Investigative reporter and famous author Lee Strobel in his book “The Case for Christ” points out that when witness’ stories are one and the same they are suspect. In fact it leads one to think about collusion and or conspiracy.
Only since the 17th century have we had an English translation of the Bible that includes the four gospels side by side. Many of us Christians will point out the harmony of the gospels while critics accuse us of conspiracy and contradiction. Because the gospels are grouped together it gives our critics easy opportunities to point out what they feel are direct contradictions in the story of Jesus. One might point out that in the Gospel of Mark 2:25-28, Jesus refers to Abiathar the high priest when in 1 Samuel 21:1-6 the Old Testament clearly tells us that Ahimelech is the high priest. Is Jesus miss-quoted? That is a whole other article.
The four gospels were written separately in different areas of the world and at different times. As Lee Strobel points out it is this reason that gives the Gospels validity. The idea of collusion has no basis to stand on. When the Gospels were written the authors had no idea in time their books would be collected together. God did.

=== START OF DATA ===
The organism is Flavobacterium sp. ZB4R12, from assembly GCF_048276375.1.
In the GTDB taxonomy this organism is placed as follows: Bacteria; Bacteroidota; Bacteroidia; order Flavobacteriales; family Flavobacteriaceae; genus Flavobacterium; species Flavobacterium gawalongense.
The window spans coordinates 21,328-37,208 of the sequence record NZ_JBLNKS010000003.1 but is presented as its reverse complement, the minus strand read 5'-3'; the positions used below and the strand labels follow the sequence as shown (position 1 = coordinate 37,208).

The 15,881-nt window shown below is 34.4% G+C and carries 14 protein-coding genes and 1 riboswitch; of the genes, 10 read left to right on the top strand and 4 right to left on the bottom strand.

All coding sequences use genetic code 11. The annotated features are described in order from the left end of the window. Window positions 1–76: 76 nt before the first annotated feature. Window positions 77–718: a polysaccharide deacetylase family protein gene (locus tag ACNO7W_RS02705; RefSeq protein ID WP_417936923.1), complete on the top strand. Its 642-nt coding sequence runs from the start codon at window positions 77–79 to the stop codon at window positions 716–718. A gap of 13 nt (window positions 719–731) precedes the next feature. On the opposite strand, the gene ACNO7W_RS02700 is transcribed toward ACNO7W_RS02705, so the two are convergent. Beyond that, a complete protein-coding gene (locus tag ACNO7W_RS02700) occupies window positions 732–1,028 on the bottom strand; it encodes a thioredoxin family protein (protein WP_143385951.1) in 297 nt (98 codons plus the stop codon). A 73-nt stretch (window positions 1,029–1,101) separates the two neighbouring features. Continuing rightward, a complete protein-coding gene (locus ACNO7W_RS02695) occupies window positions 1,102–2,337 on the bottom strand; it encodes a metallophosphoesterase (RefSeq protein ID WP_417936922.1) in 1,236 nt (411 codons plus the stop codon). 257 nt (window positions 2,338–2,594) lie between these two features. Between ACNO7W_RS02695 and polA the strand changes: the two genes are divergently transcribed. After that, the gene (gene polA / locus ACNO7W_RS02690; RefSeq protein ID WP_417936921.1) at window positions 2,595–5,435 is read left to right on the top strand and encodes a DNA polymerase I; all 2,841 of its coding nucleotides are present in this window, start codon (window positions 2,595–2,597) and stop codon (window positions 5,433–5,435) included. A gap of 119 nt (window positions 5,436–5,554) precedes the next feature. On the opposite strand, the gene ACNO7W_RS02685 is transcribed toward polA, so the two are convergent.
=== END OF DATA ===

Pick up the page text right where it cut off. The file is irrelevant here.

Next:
The Gospel of Matthew was written for the Jews. Scholars still debate if the original was first written in Hebrew or Greek. His Gospel is rooted in Hebrew tradition beginning with the lineage of Jesus. The order of events is situated of importance to a Jewish audience. The accounts focus on accuracy in relationship to prophecy within the Old Testament rather than focus on chronological order.
The Gospel of Mark was intended for the Romans. The Roman culture was one of action. They admired individuals who exhibited strong character and determined action. We see Mark using words like “immediately” and points out unequivocal results. Appealing to the Roman culture.
The Gospel of Luke was written for the Greeks. Intellectual minded with a desire for the facts. Greek culture was looking for perfection. With that Luke presents Jesus as the ideal man of that perfection. Also revealing to the Greeks that perfection is one who is not selfish but selfless. Showing Jesus’ love for the poor.
The Gospel of John tends to be written for a general audience. Which makes sense. We often use John’s Gospel in witnessing today nearly 2000 years later. Verse 3:16 are well known. John’s focus is on the fact that Jesus is the Son of God. Reporting on His miracles and deity while Matthew presents Him as the Messiah. Mark presents Jesus as a man of action and Luke describes Jesus as the perfect man. One we should all strive to be.